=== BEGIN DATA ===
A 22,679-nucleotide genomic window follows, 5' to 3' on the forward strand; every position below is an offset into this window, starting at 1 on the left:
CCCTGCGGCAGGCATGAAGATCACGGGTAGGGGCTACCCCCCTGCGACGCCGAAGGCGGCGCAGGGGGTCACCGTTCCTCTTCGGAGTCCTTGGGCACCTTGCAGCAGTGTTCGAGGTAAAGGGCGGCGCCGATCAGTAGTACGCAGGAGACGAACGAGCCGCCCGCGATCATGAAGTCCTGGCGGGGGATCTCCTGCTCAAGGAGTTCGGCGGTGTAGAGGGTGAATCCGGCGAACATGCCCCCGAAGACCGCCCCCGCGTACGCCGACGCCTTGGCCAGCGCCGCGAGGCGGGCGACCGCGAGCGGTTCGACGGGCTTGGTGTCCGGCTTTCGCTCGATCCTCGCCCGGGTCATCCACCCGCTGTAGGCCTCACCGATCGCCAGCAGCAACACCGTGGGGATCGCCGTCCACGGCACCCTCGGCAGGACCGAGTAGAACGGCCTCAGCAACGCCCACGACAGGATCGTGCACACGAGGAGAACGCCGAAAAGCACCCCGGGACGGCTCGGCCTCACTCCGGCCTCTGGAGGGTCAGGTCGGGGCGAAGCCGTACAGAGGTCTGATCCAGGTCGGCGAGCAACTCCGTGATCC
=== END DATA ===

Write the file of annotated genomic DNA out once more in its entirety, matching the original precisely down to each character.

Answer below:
A 22,679-nucleotide genomic window follows, 5' to 3' on the forward strand; every position below is an offset into this window, starting at 1 on the left:
CCCTGCGGCAGGCATGAAGATCACGGGTAGGGGCTACCCCCCTGCGACGCCGAAGGCGGCGCAGGGGGTCACCGTTCCTCTTCGGAGTCCTTGGGCACCTTGCAGCAGTGTTCGAGGTAAAGGGCGGCGCCGATCAGTAGTACGCAGGAGACGAACGAGCCGCCCGCGATCATGAAGTCCTGGCGGGGGATCTCCTGCTCAAGGAGTTCGGCGGTGTAGAGGGTGAATCCGGCGAACATGCCCCCGAAGACCGCCCCCGCGTACGCCGACGCCTTGGCCAGCGCCGCGAGGCGGGCGACCGCGAGCGGTTCGACGGGCTTGGTGTCCGGCTTTCGCTCGATCCTCGCCCGGGTCATCCACCCGCTGTAGGCCTCACCGATCGCCAGCAGCAACACCGTGGGGATCGCCGTCCACGGCACCCTCGGCAGGACCGAGTAGAACGGCCTCAGCAACGCCCACGACAGGATCGTGCACACGAGGAGAACGCCGAAAAGCACCCCGGGACGGCTCGGCCTCACTCCGGCCTCTGGAGGGTCAGGTCGGGGCGAAGCCGTACAGAGGTCTGATCCAGGTCGGCGAGCAACTCCGTGATCC